Master Stephen DiLeo is an author, martial artist, and instructor who has been part of the Central Pennsylvania martial arts community for over 30 years. He is a fourthdegree black belt in Tae Kwon Do, a first-degree black belt in Tang Soo Do, and has studied several other arts throughout his career. Master DiLeo is a graduate of Penn State University as well as one of the chief instructors and co-owners of the Altoona Academy of TKD. He is also the AAU Chairman for Western Pennsylvania. Over the last 25 years, Master DiLeo has taught at numerous summer camps, directed many tournaments, and has delivered various seminars. He has created a number of programs including: Dynamic Striking for Combat and Conditioning; Cardio TKD Kickboxing Fitness; and Practical Self-Defense. He can be reached at / May 2011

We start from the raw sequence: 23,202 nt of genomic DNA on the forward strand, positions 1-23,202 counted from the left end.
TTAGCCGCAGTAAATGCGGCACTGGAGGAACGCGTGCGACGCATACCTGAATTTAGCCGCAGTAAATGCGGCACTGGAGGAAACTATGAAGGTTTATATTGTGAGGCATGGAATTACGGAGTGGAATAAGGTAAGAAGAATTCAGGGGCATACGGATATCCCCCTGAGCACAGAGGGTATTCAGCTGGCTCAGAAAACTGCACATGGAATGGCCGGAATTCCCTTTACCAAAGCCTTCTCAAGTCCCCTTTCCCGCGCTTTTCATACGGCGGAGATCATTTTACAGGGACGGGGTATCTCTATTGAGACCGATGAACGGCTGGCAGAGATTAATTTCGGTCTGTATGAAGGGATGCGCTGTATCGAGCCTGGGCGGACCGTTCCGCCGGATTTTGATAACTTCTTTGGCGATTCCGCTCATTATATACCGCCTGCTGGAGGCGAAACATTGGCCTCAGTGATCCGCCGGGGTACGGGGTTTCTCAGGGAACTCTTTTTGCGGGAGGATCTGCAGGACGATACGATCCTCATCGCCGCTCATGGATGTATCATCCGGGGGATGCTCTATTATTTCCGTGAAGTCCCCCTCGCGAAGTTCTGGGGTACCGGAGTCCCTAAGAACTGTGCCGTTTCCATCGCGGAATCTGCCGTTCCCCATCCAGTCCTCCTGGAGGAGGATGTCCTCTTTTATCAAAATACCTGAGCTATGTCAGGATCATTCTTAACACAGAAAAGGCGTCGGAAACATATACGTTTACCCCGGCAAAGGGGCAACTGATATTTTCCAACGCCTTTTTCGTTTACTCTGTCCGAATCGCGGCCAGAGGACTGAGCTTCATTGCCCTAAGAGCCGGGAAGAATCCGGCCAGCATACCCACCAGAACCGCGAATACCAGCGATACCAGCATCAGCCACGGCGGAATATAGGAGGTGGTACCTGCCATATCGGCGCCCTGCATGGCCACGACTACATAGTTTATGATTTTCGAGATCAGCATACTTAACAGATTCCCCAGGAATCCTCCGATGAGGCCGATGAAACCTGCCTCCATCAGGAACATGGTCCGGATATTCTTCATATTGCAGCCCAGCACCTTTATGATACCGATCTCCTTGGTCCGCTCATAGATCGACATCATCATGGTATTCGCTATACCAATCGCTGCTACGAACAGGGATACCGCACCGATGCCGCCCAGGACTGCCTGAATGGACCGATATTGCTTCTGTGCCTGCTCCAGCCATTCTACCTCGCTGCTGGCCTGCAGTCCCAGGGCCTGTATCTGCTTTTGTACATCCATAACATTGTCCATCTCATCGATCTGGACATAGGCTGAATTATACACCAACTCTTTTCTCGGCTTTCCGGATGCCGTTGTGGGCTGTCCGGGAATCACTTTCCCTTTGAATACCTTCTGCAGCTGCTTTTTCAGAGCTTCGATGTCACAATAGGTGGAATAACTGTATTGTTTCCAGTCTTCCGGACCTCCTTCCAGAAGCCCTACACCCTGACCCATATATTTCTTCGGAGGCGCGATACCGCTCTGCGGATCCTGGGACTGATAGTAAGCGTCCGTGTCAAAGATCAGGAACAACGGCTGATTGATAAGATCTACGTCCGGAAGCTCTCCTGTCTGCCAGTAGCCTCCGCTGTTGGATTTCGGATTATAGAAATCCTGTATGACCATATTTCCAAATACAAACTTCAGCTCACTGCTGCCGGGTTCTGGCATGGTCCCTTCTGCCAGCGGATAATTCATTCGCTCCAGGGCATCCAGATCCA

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driven this route many times and knew exactly how far it was before he put my bags in the car. All of a sudden the car pulls sharp to the side of the highway. Cars are whizzing by, we can feel their vibration. Thinking there is a problem with the vehicle, I ask what’s wrong. The driver quickly gets out and takes my bags out of the car and sets them along side the road. He tells me to get out, he doesn’t want to drive any further. I really don’t want to get out of the car, but I don’t want to lose all my baggage either. He says he will call another taxi. So there I am standing in the pitch dark with my legs straddling my bag so it doesn’t fall over every time the cars fly by. Afraid to stand too close to the road and get hit and afraid to stand too far back and never be seen by my rescue taxi. After a while, you adjust and just accept that this is the way it is. It does not even faze me when I show up at my dojang anticipating a good workout only to find the door wide open with a sign that reads, “self training today.” The kids have decided that this is a free day, and have stuffed and taped a sparring helmet into a soccer ball. I find a little corner to at least practice some forms. It is hard to focus when I have to keep ducking misguided goal shots. I am hoping that the Instructor does make it in, today is the due date for my tuition payment. As students, we take care to put the exact amount in a nice envelope and present it with a bow in person to our instructor. As a customer with the utmost honor and respect for the owner, I would never dream of paying late. My experience in Korea taught me to be a better customer, which in turn helps me provide my customers with better service in my dojang here. As economic times affect everyone, I keep my attrition low with great customer service. After all, the customer is always right.